During February 2020 we’ve posted 9 new ideas.
Tracking Portfolio – Feb’20 Return -14%
Disclaimer: These are not actual trading results. Tracking Portfolio is only an information tool to indicate the aggregate performance of special situation investments published on this website. Quick Ideas are not part of the tracking portfolio. See full disclaimer here.
Individual Performance Split – Feb’20
The graph below details the individual MoM performance of all the active/closed cases (excluding Quick Ideas) during February.
Ideas Closed During February 2020
Syncora Holdings (SYCRF) 7% in 5 months
Syncora Holdings was selling its monoline insurance business and intended to distribute proceeds to shareholders. The stock was trading around the value of the expected distributions from the sale, giving no credit for the remaining stub, which with conservative assumptions suggested additional 8% upside. Management later indicated that it is looking to sell the remaining non-core assets and fully liquidate the company. Following sale of monoline business and cash distribution the initial spread has narrowed materially resulting in 7% gain in 5 months. The stub now trades at c. 20% discount to the conservative estimates of the remaining distributions, however management believe that it might take a year to fully liquidate the company. Management did not provide any estimates of the remaining distributions.
Sprint (S) -15% in 1.5 weeks
This was a speculation on potential price renegotiation for an all stock T-mobile/Sprint merger. After judge unexpectedly approved the transaction Sprint’s stock jumped up by 80%, yet it still traded with 14% spread to merger consideration. Large spread mainly reflected expectations of possible price renegotiation between the companies. Over the last 1.5 years since merger announcement, financial performance of both companies diverged significantly – TMUS performed decently, while Sprint showed lackluster results with its stock trading below pre-announcenement levels. Due to increase in TMUS share price during the period, existing merger terms implied 45% premium over the initially agreed price for Sprint (in $ terms). So not only it seemed likely that merger terms will be amended, but it also looked like the market underestimated the size of the potential cut. Besides that, TMUS CEO himself has hinted about possible renegotiation a few times, while rumours on the amendment were spreading in the media. Softbank, 84% owner of Sprint, appeared to be in a weak position for any negotiations.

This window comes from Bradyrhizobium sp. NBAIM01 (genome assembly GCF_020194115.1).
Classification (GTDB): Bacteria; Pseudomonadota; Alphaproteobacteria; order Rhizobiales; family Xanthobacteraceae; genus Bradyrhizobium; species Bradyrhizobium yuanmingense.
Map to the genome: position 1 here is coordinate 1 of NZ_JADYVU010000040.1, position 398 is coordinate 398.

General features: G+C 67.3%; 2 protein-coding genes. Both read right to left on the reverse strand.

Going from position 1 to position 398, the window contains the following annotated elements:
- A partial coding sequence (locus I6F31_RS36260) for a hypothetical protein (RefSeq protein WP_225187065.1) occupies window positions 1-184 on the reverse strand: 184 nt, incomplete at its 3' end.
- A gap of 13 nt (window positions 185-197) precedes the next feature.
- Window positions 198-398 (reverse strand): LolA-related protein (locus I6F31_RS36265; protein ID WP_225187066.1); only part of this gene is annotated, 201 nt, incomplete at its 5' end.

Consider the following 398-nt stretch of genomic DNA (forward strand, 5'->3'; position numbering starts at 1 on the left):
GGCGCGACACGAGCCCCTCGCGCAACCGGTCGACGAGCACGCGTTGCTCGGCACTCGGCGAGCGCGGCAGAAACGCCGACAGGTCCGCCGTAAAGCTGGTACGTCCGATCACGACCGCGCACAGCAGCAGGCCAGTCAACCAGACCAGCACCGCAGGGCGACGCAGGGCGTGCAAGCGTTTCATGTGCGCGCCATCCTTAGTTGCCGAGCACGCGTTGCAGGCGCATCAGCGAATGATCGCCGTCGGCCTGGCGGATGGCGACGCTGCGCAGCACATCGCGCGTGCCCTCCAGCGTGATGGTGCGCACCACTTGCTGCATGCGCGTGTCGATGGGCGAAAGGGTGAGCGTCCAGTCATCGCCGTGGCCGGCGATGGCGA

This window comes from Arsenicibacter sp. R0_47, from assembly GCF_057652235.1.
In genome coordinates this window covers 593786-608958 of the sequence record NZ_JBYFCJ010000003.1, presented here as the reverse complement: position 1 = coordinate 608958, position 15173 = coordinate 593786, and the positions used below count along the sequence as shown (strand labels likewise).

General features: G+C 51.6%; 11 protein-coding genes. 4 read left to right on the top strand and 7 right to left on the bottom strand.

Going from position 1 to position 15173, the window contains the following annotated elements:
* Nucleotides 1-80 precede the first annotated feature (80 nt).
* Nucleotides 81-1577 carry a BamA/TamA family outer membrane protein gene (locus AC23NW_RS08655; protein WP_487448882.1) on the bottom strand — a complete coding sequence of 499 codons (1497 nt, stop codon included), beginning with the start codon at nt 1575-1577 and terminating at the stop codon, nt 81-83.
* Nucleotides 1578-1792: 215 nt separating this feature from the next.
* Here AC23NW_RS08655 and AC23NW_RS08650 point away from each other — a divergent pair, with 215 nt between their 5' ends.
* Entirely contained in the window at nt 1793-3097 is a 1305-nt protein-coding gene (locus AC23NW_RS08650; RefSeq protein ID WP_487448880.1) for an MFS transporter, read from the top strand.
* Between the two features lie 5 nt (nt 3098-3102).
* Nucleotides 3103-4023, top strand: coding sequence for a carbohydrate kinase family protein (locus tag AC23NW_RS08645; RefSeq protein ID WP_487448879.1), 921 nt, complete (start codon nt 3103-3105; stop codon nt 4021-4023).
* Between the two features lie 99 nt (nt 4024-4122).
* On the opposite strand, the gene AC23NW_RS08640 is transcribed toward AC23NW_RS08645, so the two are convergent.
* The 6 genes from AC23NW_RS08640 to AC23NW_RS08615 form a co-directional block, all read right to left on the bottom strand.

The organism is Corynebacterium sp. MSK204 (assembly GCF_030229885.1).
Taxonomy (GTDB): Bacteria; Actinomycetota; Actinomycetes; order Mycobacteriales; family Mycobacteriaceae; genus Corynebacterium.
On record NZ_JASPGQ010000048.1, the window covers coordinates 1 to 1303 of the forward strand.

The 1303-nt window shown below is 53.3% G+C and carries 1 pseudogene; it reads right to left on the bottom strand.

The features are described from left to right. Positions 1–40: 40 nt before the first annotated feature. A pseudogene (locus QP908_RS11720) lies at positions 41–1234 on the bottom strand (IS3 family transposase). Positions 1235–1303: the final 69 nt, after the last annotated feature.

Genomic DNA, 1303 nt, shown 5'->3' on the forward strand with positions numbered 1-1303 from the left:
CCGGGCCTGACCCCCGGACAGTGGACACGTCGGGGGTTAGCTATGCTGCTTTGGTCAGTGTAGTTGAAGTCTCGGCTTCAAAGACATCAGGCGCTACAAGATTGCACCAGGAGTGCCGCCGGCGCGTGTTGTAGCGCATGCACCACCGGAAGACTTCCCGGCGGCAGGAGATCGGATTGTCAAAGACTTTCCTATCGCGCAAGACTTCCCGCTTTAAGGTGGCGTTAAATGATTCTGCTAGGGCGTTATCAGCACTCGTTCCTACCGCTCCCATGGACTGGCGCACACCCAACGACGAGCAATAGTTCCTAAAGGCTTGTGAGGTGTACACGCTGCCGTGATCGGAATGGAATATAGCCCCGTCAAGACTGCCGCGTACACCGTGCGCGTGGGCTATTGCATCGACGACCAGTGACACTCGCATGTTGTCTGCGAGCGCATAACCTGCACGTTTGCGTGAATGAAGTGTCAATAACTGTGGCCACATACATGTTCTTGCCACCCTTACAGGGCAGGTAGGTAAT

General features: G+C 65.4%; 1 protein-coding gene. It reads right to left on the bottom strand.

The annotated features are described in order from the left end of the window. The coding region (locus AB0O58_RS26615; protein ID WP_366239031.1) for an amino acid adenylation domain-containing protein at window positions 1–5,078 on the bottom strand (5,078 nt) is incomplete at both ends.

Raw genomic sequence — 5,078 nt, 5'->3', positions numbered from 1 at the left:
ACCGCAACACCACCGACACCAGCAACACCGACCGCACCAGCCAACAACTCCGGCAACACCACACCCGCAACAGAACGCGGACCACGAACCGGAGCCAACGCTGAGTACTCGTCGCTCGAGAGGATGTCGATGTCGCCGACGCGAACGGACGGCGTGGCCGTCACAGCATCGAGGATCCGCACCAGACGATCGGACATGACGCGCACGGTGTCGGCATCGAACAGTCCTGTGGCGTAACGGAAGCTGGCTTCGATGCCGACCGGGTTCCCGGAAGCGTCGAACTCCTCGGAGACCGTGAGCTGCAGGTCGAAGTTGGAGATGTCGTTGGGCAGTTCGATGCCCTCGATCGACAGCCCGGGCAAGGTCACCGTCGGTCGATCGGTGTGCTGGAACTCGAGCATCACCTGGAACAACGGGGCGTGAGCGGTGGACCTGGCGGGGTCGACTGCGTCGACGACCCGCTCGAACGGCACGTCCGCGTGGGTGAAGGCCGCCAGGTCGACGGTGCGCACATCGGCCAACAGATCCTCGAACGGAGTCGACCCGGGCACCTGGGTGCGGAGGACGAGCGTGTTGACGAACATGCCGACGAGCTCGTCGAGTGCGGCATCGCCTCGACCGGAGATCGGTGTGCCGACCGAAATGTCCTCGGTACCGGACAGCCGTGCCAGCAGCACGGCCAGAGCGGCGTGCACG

In the end, the merger terms were amended indeed, but only to Softbank. Merger consideration and exchange ratio for the remaining Sprint shareholders were left unaffected. The spread closed after this announcement resulting in 15% loss for the trade.
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